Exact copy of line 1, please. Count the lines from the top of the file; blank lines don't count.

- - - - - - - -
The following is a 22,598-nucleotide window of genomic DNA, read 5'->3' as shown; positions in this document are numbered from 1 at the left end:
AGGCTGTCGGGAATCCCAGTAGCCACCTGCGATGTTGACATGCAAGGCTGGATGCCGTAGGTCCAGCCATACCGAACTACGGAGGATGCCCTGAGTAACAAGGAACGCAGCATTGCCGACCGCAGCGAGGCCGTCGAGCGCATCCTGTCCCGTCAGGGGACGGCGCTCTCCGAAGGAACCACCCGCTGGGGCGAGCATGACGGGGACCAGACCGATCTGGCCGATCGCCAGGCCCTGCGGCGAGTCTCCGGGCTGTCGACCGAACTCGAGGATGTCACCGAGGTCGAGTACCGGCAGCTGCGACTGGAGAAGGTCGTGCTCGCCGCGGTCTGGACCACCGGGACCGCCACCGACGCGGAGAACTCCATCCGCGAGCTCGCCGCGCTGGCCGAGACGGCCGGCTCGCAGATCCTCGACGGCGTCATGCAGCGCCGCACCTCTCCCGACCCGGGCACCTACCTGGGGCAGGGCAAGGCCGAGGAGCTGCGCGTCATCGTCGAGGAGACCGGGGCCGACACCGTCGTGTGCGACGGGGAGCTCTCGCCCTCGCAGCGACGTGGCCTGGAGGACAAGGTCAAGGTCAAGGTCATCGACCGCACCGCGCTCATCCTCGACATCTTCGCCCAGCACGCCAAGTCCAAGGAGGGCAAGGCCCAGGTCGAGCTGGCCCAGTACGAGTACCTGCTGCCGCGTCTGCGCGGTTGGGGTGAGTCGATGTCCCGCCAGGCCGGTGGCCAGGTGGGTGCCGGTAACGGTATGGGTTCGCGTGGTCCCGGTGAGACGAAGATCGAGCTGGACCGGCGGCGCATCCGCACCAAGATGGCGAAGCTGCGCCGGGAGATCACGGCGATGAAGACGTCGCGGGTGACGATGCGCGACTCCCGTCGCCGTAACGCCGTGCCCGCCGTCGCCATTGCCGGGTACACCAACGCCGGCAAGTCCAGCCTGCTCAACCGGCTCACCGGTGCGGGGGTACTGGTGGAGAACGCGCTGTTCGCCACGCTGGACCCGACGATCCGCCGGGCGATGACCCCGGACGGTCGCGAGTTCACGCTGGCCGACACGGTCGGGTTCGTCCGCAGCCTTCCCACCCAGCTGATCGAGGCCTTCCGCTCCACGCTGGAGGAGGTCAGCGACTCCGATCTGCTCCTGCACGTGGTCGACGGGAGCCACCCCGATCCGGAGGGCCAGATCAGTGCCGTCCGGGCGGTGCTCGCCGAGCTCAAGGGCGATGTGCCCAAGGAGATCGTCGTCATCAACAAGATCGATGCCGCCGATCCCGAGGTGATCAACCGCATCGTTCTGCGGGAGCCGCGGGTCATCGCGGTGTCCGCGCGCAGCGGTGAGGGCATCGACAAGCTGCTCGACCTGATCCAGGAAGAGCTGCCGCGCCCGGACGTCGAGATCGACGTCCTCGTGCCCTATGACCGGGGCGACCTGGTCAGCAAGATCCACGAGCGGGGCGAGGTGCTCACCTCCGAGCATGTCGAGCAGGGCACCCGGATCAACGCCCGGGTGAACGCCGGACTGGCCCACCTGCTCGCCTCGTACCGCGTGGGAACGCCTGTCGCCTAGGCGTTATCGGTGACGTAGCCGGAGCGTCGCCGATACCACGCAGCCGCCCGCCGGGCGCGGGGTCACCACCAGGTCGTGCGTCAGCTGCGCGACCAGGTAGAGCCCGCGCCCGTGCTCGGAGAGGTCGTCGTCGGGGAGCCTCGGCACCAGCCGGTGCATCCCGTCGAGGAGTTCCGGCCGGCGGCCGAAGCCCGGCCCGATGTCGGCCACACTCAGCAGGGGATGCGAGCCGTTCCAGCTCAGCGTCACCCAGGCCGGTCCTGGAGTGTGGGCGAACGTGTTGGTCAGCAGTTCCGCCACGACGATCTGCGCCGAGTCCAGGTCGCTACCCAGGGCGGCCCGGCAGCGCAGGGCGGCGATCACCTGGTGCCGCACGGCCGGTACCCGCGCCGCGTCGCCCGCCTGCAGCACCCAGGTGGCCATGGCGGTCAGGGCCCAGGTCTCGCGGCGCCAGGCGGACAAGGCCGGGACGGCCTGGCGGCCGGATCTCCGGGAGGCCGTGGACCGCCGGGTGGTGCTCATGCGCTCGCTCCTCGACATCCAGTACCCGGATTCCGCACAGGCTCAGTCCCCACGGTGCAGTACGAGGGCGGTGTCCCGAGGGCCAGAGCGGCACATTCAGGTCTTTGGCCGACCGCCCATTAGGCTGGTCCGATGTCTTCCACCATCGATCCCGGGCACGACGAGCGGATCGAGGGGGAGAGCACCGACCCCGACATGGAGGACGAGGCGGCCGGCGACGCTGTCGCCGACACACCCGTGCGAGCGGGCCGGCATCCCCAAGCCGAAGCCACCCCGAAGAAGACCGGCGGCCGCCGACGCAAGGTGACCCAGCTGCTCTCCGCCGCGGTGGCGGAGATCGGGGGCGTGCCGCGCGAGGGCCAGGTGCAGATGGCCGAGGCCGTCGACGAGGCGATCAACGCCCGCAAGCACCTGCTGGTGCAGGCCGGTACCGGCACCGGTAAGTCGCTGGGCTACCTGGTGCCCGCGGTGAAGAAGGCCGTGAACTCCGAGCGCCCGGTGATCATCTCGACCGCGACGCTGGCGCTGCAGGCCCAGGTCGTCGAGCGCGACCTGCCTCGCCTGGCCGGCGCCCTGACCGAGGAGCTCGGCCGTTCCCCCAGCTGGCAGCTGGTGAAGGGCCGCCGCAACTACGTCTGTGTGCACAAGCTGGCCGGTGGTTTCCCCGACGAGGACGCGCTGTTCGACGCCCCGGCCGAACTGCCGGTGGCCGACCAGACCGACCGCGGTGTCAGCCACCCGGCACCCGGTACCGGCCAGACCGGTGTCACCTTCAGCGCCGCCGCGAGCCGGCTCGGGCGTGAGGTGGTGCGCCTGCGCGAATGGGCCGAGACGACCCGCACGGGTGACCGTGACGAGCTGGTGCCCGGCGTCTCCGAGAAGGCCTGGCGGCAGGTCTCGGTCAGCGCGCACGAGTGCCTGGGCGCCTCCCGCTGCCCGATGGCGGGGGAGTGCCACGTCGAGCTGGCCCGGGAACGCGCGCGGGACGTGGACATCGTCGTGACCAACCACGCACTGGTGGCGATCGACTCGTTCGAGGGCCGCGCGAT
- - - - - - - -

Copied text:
The following is a 22,598-nucleotide window of genomic DNA, read 5'->3' as shown; positions in this document are numbered from 1 at the left end: